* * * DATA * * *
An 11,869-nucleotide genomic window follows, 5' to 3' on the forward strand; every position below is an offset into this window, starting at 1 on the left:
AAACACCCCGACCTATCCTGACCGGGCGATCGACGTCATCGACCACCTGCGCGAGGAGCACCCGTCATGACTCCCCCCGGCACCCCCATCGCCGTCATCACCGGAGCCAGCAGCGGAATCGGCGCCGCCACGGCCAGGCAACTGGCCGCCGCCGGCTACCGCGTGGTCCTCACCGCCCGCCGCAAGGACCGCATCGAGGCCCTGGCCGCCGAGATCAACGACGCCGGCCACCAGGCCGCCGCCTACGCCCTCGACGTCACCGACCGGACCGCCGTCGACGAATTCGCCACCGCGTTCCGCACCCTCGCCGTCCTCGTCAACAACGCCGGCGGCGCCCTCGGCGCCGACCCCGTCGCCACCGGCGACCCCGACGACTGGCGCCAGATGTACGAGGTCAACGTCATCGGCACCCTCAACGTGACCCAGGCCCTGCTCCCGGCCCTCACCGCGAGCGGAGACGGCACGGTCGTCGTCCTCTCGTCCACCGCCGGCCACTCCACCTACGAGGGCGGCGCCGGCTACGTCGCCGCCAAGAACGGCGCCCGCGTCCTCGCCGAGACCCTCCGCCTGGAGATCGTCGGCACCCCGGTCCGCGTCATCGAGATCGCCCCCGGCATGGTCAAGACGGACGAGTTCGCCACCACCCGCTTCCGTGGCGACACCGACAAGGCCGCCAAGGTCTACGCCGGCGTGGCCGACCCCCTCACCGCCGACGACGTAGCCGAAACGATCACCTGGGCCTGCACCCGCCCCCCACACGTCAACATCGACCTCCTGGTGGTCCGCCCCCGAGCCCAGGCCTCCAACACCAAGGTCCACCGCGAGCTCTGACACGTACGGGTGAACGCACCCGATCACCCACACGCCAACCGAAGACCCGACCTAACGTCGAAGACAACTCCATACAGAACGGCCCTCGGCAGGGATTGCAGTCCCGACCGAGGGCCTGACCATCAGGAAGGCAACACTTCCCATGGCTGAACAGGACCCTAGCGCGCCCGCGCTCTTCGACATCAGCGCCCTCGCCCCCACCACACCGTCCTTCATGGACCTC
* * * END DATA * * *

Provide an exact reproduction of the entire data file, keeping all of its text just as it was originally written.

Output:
An 11,869-nucleotide genomic window follows, 5' to 3' on the forward strand; every position below is an offset into this window, starting at 1 on the left:
AAACACCCCGACCTATCCTGACCGGGCGATCGACGTCATCGACCACCTGCGCGAGGAGCACCCGTCATGACTCCCCCCGGCACCCCCATCGCCGTCATCACCGGAGCCAGCAGCGGAATCGGCGCCGCCACGGCCAGGCAACTGGCCGCCGCCGGCTACCGCGTGGTCCTCACCGCCCGCCGCAAGGACCGCATCGAGGCCCTGGCCGCCGAGATCAACGACGCCGGCCACCAGGCCGCCGCCTACGCCCTCGACGTCACCGACCGGACCGCCGTCGACGAATTCGCCACCGCGTTCCGCACCCTCGCCGTCCTCGTCAACAACGCCGGCGGCGCCCTCGGCGCCGACCCCGTCGCCACCGGCGACCCCGACGACTGGCGCCAGATGTACGAGGTCAACGTCATCGGCACCCTCAACGTGACCCAGGCCCTGCTCCCGGCCCTCACCGCGAGCGGAGACGGCACGGTCGTCGTCCTCTCGTCCACCGCCGGCCACTCCACCTACGAGGGCGGCGCCGGCTACGTCGCCGCCAAGAACGGCGCCCGCGTCCTCGCCGAGACCCTCCGCCTGGAGATCGTCGGCACCCCGGTCCGCGTCATCGAGATCGCCCCCGGCATGGTCAAGACGGACGAGTTCGCCACCACCCGCTTCCGTGGCGACACCGACAAGGCCGCCAAGGTCTACGCCGGCGTGGCCGACCCCCTCACCGCCGACGACGTAGCCGAAACGATCACCTGGGCCTGCACCCGCCCCCCACACGTCAACATCGACCTCCTGGTGGTCCGCCCCCGAGCCCAGGCCTCCAACACCAAGGTCCACCGCGAGCTCTGACACGTACGGGTGAACGCACCCGATCACCCACACGCCAACCGAAGACCCGACCTAACGTCGAAGACAACTCCATACAGAACGGCCCTCGGCAGGGATTGCAGTCCCGACCGAGGGCCTGACCATCAGGAAGGCAACACTTCCCATGGCTGAACAGGACCCTAGCGCGCCCGCGCTCTTCGACATCAGCGCCCTCGCCCCCACCACACCGTCCTTCATGGACCTC